My mom came to the states in the late 70s, early 80s and brought a big Persian contingency with her. From a young age, we had these big dinner parties with copious amounts of food and colorful rices and really aromatic stews. That kind of motivated me to want to recreate that experience as much as I could because Persian food—that spice-driven aromatic, beautiful food—had yet to be explored in the United States. I realized that I could bring the experience I had as a kid to my restaurant in Miami.
Wilson: And how’d you find yourself in Tokyo?
Foulquier: I went after college…I remember I went out and I bought these really nice Japanese knives, and I got all excited. I started learning how to butcher fish and butcher chickens and meats and just how to work on a line. I had always had an affinity toward Japanese cuisine and Japanese culture just because of its stark difference from what I was used to growing up.
I found this really cool sushi school. It’s called Tokyo Sushi Academy. It was an eight-week program that teaches you the proper philosophies of edomae-style sushi. It teaches you a little bit of the diligence and what takes to be able to deliver sushi at such a high level. Obviously my skills are nowhere near close to even being serviceable at this point, but it was really cool.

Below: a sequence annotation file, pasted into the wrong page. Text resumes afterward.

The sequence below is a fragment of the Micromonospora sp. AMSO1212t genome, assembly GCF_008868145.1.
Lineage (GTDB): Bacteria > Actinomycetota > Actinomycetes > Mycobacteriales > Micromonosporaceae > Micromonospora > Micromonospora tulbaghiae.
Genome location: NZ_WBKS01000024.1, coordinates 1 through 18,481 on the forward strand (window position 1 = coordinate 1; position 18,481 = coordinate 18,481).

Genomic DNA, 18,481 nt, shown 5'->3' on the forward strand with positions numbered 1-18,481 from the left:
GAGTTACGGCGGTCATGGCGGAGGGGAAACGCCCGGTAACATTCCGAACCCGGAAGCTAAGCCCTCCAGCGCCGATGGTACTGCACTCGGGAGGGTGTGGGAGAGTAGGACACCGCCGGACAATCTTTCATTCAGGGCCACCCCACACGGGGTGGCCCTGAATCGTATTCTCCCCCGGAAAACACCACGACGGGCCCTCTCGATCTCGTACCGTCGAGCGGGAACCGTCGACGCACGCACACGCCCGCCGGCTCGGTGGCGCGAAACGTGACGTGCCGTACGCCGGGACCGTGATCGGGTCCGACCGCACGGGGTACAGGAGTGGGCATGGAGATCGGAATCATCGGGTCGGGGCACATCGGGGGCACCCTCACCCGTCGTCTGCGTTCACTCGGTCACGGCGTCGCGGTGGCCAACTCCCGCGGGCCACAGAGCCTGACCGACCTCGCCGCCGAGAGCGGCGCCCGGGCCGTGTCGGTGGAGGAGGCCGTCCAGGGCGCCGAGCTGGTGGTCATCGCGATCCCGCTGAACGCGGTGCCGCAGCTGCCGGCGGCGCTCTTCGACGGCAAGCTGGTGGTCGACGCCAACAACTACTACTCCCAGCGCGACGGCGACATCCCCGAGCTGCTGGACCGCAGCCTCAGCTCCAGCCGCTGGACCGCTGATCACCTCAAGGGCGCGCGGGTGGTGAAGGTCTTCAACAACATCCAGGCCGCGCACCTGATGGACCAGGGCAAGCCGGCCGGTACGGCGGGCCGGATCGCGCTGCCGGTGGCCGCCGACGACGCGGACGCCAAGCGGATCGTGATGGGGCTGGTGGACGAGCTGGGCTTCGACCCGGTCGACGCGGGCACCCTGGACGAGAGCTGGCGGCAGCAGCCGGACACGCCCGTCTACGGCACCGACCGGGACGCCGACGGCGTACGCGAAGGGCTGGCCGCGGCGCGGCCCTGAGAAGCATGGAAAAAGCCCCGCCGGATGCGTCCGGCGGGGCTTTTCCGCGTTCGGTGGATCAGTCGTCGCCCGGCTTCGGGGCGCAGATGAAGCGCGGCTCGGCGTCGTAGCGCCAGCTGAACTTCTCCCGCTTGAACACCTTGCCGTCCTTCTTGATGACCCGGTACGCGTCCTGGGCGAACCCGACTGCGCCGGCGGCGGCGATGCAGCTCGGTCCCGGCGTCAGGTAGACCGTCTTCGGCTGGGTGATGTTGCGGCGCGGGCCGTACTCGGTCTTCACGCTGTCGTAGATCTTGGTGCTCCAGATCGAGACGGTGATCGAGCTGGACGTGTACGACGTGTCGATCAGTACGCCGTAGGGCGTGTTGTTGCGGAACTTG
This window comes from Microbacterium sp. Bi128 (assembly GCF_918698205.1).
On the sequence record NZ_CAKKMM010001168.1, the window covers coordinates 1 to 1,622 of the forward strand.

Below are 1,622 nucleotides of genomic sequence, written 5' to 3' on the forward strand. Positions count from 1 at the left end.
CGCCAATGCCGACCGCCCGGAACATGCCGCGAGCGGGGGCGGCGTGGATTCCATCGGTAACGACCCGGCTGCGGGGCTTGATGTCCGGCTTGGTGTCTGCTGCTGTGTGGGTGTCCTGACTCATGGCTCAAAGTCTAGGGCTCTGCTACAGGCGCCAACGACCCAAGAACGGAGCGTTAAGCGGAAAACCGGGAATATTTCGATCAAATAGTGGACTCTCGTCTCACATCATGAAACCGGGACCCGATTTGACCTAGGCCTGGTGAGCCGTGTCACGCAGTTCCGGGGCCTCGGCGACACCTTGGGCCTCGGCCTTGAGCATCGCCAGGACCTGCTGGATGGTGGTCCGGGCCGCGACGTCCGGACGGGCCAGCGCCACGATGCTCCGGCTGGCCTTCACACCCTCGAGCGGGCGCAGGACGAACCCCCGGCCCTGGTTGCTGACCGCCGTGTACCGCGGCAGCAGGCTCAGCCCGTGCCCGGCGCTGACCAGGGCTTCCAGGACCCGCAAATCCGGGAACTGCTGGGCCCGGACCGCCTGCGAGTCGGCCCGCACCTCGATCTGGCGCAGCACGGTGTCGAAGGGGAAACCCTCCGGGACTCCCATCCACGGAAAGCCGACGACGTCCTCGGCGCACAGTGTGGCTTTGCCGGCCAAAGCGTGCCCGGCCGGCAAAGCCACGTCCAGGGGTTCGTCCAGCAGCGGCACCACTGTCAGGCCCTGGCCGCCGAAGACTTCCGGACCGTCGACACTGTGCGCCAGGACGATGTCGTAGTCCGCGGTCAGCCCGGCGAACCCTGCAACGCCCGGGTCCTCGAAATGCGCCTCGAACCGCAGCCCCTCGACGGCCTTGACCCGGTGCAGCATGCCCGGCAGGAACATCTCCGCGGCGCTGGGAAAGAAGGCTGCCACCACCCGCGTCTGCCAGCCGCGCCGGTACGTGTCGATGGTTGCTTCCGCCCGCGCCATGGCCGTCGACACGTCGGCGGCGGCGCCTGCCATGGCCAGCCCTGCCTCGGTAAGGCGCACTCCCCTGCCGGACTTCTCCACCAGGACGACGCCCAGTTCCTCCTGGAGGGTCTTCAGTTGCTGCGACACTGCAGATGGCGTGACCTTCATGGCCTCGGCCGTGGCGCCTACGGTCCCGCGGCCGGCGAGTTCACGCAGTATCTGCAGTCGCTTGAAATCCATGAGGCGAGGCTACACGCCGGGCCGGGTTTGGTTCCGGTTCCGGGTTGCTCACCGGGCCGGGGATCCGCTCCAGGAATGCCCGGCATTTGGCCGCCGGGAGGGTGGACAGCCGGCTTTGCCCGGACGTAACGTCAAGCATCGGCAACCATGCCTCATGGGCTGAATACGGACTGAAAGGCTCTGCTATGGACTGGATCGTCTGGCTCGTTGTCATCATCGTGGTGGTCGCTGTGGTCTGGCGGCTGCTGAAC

Wilson: Was there a moment when you knew you needed to open a Japanese restaurant?
Foulquier: The day that our stars aligned, I guess, my brother was visiting me. I had had maybe one or two high-end sushi experiences in Tokyo. They’re prohibitively expensive. We got a couple reservations, and one of them was for a restaurant that ended up being a three Michelin-starred sushi restaurant that was, at the time, probably the single most impressive fine dining experience in my life.
What set this one apart was the feeling of walking into this little mom-and-pop shop and seeing a husband and a wife running a restaurant with very little support. I think that what impressed me the most was seeing this guy just put out the most impressive knife work I had ever seen in my life. He was cutting squid with one hand, filleting squid with the other, while looking at you in the eyes. To watch him put out food that was so unique and different, while still representing what edomae-style sushi is, was, at the time, life-changing. We left the restaurant jaw-dropped. We were in complete shock and then we looked at each other like, “We’re going to open a sushi restaurant. We’re going to open a sushi restaurant one day.This is something that we need to bring back to America.”